If you look at any of the structural welding codes you’ll notice that contact-tip-to-work-distance (CTTWD) is a variable which must be listed in welding procedure specifications (WPSs). However, it is not an essential variable, meaning that changes to CTTWD of any amount do not require requalification. This can seem puzzling to some, especially those that understand how critical CTTWD is due to its effects on amperage.
CTTWD is extremely important because even slight changes can cause significant changes to our welding current. At a given wire feed speed we can have a swing of over 50 amps if we go from a ½-inch CTTWD to 1-¼-inch .
The reason why CTTWD is not an essential variable is because although it affects amperage, amperage itself is an essential variable. This creates a problem. A perfectly written WPS may call for a ¾” CTTWD. If the welder runs a 1-½” CTTWD the amperage may drop below that allowed by the WPS. If there is no one monitoring current at the time, no one would know that a weld or welds were made in violation of the WPS.
To illustrate the importance of CTTWD take a look at the following images.
All three of these welds were made with the exact same parameters with the exception of the CTTWD. The procedure was .045” ER70S-6 at 375ipm 27.5V with 90Ar/10CO2 shielding gas. The desired weld size was ¼”. Below are the values for CTTWD and the resulting amperage.
- ¾” CTTWD → 278 amps
- ⅜” CTTWD → 354 amps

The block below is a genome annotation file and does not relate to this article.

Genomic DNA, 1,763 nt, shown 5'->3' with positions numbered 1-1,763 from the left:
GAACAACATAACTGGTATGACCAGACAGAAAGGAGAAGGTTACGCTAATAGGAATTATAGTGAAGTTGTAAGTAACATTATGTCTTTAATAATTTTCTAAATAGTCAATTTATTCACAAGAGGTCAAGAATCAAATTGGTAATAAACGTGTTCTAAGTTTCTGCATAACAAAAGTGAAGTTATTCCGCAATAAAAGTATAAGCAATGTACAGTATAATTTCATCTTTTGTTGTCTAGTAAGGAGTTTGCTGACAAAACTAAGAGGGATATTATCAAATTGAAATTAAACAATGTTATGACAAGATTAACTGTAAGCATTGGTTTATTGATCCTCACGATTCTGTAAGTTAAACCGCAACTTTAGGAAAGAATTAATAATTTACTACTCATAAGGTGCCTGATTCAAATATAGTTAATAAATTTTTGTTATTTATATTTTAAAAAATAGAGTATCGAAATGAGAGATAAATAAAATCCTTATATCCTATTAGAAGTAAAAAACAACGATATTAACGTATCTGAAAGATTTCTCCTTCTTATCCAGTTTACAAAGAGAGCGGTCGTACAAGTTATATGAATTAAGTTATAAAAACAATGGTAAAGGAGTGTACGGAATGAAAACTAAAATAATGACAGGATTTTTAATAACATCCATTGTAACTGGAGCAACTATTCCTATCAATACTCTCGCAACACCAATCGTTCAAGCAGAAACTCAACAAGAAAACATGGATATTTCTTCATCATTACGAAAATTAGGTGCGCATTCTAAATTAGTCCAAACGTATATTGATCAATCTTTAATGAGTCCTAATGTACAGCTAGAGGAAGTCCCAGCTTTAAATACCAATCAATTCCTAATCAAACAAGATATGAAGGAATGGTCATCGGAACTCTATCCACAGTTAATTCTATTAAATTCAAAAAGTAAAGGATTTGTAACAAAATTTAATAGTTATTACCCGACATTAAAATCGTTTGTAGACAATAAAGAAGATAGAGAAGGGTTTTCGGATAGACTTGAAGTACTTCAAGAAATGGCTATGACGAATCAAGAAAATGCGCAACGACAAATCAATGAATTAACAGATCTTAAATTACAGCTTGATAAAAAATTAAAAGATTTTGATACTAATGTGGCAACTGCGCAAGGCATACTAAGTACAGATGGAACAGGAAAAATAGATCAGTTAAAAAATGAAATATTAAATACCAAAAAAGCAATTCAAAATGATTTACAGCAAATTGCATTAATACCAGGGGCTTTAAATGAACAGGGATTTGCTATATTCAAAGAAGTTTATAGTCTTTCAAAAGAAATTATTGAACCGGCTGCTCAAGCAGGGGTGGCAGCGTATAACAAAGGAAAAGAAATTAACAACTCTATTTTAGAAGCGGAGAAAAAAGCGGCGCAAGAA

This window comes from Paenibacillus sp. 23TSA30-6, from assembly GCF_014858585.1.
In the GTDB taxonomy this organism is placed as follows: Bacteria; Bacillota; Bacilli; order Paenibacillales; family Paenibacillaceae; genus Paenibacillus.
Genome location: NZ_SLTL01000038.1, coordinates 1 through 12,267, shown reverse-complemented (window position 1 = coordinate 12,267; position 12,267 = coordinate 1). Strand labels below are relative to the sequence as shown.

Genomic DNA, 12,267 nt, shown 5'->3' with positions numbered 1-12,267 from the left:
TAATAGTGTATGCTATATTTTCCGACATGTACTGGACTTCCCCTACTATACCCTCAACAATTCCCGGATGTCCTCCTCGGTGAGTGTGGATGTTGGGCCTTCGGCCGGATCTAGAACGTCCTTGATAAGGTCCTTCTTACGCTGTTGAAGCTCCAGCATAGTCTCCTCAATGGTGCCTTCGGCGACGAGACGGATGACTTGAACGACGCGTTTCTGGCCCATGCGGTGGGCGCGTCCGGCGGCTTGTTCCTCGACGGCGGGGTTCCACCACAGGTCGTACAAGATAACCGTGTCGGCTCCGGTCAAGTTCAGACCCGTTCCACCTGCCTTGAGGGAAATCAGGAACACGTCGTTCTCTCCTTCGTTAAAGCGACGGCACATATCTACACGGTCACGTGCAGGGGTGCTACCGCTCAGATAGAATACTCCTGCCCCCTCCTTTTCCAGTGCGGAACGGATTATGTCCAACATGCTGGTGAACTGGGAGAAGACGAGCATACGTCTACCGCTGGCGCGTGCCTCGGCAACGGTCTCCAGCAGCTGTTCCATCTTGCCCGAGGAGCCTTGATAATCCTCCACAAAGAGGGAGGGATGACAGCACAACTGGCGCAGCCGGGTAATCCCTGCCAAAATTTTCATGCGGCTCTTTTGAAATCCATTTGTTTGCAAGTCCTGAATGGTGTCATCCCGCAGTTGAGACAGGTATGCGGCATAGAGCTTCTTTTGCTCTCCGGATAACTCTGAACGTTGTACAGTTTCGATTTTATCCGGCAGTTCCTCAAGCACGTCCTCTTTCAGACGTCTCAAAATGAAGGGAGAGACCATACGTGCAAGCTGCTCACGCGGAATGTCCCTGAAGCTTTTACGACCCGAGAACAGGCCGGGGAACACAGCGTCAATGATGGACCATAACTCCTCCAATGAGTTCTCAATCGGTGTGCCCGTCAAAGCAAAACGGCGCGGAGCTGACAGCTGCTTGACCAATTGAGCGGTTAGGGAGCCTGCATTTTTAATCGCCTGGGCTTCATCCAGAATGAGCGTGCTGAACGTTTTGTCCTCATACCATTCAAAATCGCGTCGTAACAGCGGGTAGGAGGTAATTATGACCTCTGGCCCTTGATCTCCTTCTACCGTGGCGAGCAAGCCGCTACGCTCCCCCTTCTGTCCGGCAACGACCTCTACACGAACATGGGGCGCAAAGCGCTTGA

- 1-½” CTTWD → 219 amps
The main procedure (A) provides very deep penetration, so when the CTTWD is increased and amperage drops significantly we still achieve fusion to the root and even get a good amount of penetration into the root as seen in image (C). When we decrease the CTTWD to ⅜” the amperage spikes and we get extremely deep penetration as can be seen in image (B).
The problem lies when our welding procedure is not this robust. Imagine we are using 0.035” wire and running at 140 amps. What happens if we increase our CTTWD too much and our amperage drops to 90 amps? Would we still get fusion to the root and side walls? What if on top of this change we also have mill scale? You are almost guaranteed total lack of fusion.
In the example above our PQR was run at the 278 amps (A). Following AWS D1.1 we would have an acceptable range for amperage in our WPS of +/- 10% or 250 – 306 amps. As you can see, the changes to CTTWD create an issue where we are outside of the allowable range for amperage and thus in violation of the WPS.
Skilled welders are able to maintain an adequate CTTWD. And when this CTTWD gets too large there are changes to the arc characteristics that the welder can see and immediately correct. However, sometimes this excessive CTTWD is not due to welder skill, or lack thereof, but due to reach issues. There are many reasons why our CTTWD can change dramatically. It is important to understand the implications of this. If it happens too often it may be time to reevaluate how welding is being done.